That is not what the controversy about Goldhagen's book was about.
gkaplan wrote:I'm a little over half way through Soldaten: On Fighting, Killing and Dying: The Secret World War II Transcripts of German POWs by Sönke Neitzel and Harald Welzer. British intelligence recorded these transcripts in hopes of gaining information that might be useful in the Allied war effort; however, the transcripts proved to be of little value in that regard. What the transcripts did provide, though, was a window into the minds of the soldiers in the Wehrmacht, the Luftwaffe, and the German navy and disproved once and for all the myth that the German armed forces were not complicit in war crimes to the degree that the Waffen SS was. (Daniel Goldhagen made the same point some fifteen years earlier in his late 1990s book Hitler's Willing Executioners: Ordinary Germans and the Holocaust, a book that was met with much criticism and hostility.)
Dry reading (Neitzel, a historian, and Welzer, a social psychologist, are not as accomplished writers as Goldhagen) but well worth the effort.
(or at least it was largely not about that-- as below, it has come to be accepted in modern Germany that 'ordinary' Wehrmacht soldiers were participants in the Holocaust).
There was a touring exhibition in Germany in the early 1990s, called something like 'War Crimes of the Wehrmacht' that made the point that the regular German forces were heavily involved in the perpetration of the Holocaust (over half of the victims of the Holocaust were killed by 'retail' means-- ie bullets, garrots etc, the death camps were actually quite late). It was heavily visited and widely discussed in Germany at the time: the exhibition had documentary evidence from diaries, photographs, home movies taken by german soldiers to support its contentions.The debate about Goldhagen's book, which was huge in Germany, was about his contention that German history and society had *uniquely* anti semitic roots, ie the Holocaust was quite specifically a *German* thing, would not have happened in other countries.
The best riposte to Goldhagen was Browning's book 'Ordinary Men: Police Battalion 101 and the Final Solution'http://www.amazon.com/Ordinary-Men-Rese ... 0060995068
This was an ordinary German reserve military unit, made up of professional policemen. They were not required to participate in the Final Solution-- they were offered alternative service. But, largely, they chose to do so-- the unit killed 10s of thousands of Jews and other targets in occupied Poland.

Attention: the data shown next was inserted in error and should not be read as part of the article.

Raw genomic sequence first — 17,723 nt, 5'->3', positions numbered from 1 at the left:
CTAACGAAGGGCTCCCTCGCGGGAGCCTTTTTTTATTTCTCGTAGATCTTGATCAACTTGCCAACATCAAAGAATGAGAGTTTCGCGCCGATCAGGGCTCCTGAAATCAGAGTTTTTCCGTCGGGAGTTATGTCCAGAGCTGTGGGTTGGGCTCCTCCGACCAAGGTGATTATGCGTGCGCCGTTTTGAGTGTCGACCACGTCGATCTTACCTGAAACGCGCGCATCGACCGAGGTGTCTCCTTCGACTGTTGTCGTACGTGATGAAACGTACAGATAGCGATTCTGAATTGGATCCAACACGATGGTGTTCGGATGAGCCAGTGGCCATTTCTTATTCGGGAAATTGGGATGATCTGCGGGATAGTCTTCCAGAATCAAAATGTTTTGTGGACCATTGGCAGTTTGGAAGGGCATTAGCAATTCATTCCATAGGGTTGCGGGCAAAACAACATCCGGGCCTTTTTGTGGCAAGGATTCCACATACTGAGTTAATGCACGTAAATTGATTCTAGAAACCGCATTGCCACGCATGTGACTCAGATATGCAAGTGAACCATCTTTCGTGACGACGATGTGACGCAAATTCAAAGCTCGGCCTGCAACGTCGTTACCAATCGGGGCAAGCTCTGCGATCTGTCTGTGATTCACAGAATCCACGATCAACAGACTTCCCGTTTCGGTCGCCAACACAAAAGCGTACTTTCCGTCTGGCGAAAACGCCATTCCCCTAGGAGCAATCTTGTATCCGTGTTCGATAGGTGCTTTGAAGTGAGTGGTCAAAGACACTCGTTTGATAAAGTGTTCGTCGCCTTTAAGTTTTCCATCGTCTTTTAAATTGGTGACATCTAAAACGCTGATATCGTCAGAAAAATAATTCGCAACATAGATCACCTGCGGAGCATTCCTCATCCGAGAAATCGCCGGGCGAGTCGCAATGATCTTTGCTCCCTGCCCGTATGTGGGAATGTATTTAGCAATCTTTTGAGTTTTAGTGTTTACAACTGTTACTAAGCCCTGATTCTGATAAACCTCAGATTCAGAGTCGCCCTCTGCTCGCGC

This is well in line with the Milgrom experiment and other psychological evidence. Such as the massacre by the Americal division at the village of My Lai in Vietnam, whose playbook was right out of the Final Solution (even down to stopping for lunch). Given legitimate authority, most humans who are part of a group, a uniformed group, will adhere to the social norm-- even if that means mass slaughter.
The evidence suggests that Goldhagen is wrong. Germany, which had the longest history in continental Europe of Jewish integration into society (there weren't ghettoes any more in pre 1933 Germany, whereas there were in Poland etc.; many Jews went to the gas chambers clutching military decorations they had won fighting for Germany in WW1), was not unique in having the Holocaust. The enthusiastic participation by citizens of other countries (France, Latvia, Poland, Hungary etc.) in the Holocaust substantiates that, ditto the wide sweep of the barrel of the Holocaust (not just Jews, but homosexuals, resistance fighters, leftists etc.).
The message of the Holocaust is pretty clear: change the norms around which people operate, and they will do terrible things-- especially if in uniform in a miltiary or paramilitary setting. The behaviour of Allied forces fighting the Japanese (see the documentary and book 'Hell in the Pacific'), the Japanese behaviour towards Allied forces and POWs in turn, the Japanese atrocities in China, and various western 'reprisals' in colonies (Belgium in the Congo first and foremost, but others as well eg British concentration camps in Kenya and South Africa) all point in that direction.
The Holocaust was not a uniquely German thing (although the industrial efficiency had a distinctly Germanic genius for organization) it was at the very least a European thing, if not a human thing.